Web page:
I’m taking another break from plugging Burke in the Land of Silver (it’s really good, just buy it already) to give a bit of a lift to Graeme Cumming’s excellent Ravens Gathering.

When Graeme offered me a copy of this book I had to tell him it was not at all the sort of thing I usually read. It seemed churlish to refuse, though, so I loaded it onto my Kindle intending to give it a quick glance when I have absolutely nothing to do sometime around 2050.

I looked at the first page to make sure that the download had worked and I was drawn in almost immediately. Looking back, the prologue (yes, I know some people won’t read books with prologues but some of my own have a prologue, so get over yourselves) is one of the least satisfying bits of the book. When I first read it, though, all I was aware of was that the words flowed and the drama made me want to know what happened next. What more can you ask of a thriller?

I say “thriller” because it’s an exciting work of fiction without literary pretensions, but it’s difficult to stick it firmly into one genre. In the end, it’s a fantasy novel, but the fantasy elements are embedded in a lovingly created real-world setting. The whole story takes place in the village of Ravens Gathering, an isolated spot straight out of a horror movie. There is The Major Oak, a pub where the regulars have their own seats and the presence of strangers causes an immediate lull in the conversation. There is a village idiot and an ineffective vicar. There is a pub landlady who is a flirt and a post-office that is a hot-bed of gossip. All the characters are sketched with enough detail for us to remember them, despite the number of individuals featured.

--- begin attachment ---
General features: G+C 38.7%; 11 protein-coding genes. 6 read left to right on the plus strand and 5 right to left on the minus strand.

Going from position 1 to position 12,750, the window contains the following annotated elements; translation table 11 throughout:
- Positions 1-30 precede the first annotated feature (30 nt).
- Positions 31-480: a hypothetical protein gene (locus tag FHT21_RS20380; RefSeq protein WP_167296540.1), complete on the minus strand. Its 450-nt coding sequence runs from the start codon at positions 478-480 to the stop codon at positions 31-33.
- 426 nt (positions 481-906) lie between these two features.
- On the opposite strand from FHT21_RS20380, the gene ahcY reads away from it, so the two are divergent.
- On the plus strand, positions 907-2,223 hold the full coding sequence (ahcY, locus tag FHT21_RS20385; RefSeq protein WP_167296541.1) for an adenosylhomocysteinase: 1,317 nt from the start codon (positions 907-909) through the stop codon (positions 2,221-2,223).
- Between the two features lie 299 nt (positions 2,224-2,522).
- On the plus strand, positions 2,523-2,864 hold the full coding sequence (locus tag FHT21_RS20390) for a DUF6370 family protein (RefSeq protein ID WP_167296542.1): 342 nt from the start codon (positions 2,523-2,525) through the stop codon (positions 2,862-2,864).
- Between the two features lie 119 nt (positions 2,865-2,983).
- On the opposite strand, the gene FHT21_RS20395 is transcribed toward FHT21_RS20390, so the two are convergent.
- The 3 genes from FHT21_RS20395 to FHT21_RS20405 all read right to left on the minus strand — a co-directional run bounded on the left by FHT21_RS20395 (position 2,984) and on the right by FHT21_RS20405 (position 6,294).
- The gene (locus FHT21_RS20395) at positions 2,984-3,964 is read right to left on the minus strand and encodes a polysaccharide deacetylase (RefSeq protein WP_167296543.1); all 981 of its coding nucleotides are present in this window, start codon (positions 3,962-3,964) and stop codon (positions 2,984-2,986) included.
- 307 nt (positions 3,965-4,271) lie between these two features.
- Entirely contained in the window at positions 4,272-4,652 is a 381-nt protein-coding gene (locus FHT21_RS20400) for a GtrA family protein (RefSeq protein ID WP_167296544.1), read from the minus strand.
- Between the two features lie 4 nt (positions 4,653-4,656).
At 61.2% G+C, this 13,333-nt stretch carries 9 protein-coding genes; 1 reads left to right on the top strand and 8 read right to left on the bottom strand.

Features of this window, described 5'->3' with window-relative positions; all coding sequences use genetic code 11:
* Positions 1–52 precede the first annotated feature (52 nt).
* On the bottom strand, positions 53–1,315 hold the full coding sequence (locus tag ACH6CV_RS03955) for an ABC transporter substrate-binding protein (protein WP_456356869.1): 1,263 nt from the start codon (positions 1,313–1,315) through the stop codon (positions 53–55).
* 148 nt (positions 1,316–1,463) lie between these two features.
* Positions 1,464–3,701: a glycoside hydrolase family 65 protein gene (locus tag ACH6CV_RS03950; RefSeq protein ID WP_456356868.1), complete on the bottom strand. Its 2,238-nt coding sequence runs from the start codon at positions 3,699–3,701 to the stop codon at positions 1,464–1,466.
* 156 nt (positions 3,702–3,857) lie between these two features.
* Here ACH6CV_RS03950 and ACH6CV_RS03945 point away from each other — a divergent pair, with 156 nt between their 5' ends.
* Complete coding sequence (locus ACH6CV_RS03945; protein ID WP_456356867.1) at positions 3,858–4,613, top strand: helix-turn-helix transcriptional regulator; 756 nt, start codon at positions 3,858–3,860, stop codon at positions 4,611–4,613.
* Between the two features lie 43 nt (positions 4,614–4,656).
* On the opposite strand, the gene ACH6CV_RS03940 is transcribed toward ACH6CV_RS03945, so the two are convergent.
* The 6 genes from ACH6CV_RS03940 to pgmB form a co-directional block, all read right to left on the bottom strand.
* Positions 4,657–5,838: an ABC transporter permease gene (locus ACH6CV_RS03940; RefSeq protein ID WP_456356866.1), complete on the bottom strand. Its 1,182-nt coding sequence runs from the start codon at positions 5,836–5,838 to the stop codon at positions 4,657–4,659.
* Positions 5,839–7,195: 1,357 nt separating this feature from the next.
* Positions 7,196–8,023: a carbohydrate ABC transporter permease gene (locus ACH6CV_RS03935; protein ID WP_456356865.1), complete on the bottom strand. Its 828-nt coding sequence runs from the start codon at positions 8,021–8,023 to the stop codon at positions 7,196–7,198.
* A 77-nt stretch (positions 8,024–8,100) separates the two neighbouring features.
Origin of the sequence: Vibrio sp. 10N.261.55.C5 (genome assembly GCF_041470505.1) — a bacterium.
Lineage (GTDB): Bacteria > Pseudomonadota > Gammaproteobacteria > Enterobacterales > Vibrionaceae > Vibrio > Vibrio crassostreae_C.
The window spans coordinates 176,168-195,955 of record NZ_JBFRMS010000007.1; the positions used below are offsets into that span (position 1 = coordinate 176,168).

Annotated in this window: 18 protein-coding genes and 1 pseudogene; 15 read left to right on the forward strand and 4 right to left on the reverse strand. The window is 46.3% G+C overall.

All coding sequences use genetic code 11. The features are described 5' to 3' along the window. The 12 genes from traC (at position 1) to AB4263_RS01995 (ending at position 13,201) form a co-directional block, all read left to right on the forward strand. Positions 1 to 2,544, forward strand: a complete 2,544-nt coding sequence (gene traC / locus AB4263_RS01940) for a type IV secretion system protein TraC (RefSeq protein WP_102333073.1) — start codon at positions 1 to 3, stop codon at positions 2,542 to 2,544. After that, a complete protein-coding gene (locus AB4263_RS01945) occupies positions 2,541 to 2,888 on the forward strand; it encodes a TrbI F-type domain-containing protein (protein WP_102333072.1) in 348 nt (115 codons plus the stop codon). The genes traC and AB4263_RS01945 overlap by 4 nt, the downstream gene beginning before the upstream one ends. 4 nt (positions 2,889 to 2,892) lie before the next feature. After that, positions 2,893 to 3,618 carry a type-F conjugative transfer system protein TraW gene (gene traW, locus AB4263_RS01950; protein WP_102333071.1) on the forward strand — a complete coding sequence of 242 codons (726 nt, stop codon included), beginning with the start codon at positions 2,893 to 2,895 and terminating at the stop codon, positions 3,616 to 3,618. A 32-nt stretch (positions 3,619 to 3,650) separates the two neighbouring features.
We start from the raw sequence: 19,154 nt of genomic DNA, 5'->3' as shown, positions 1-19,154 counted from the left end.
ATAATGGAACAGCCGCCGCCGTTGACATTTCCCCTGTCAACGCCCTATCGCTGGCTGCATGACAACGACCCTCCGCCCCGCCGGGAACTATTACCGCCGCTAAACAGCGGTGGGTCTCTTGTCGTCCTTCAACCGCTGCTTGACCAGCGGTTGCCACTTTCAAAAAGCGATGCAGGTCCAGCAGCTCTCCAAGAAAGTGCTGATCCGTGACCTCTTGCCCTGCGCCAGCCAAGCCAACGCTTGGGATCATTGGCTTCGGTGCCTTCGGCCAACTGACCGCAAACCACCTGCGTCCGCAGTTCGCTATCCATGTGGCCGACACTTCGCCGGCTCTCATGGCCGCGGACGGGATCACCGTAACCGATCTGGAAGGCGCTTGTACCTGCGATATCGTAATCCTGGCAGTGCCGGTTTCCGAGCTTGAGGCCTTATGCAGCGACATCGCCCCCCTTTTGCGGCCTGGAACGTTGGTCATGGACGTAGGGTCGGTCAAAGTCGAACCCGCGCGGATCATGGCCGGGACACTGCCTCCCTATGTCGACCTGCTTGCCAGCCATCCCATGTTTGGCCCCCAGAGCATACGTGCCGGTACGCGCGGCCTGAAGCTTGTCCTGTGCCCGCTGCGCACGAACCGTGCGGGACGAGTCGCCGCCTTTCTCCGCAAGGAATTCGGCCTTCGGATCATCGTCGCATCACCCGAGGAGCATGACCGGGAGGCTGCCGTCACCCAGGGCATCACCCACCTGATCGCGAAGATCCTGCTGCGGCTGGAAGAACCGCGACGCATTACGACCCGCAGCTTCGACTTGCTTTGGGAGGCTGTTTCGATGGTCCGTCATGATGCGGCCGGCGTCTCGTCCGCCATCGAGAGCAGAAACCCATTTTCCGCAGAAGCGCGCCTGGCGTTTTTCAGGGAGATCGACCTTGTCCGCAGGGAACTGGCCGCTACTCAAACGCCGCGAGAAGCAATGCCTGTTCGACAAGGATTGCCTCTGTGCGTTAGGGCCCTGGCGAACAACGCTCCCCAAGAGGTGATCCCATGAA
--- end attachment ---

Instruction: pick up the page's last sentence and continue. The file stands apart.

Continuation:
Besides the central character, who is part of the mystery and touched by supernatural forces, making him too much of an archetype to be readily identified with, the story focusses on two incomers to the village: a failed property developer and his sexually voracious young wife. Despite the fact that there is much to despise about both of them, Cumming draws them as well-rounded and even sympathetic human beings and we come to care about them and their fate.

The detail of “everyday life” is carefully built up. When the police are involved, the book even moves in the direction of a police procedural crime novel until we are suddenly precipitated into a full-on fantasy which makes The Exorcist look a model of restraint. The thing is that by now we believe in the place and the people, so we are prepared to suspend our disbelief in an increasingly lunatic train of events that I’m not going to spoil the book by detailing.

If you are not generally in the market for fantasy adventures, but open-minded enough to give one a go, I strongly recommend this one. (But do feel free to buy a copy of Burke in the Land of Silver first.)

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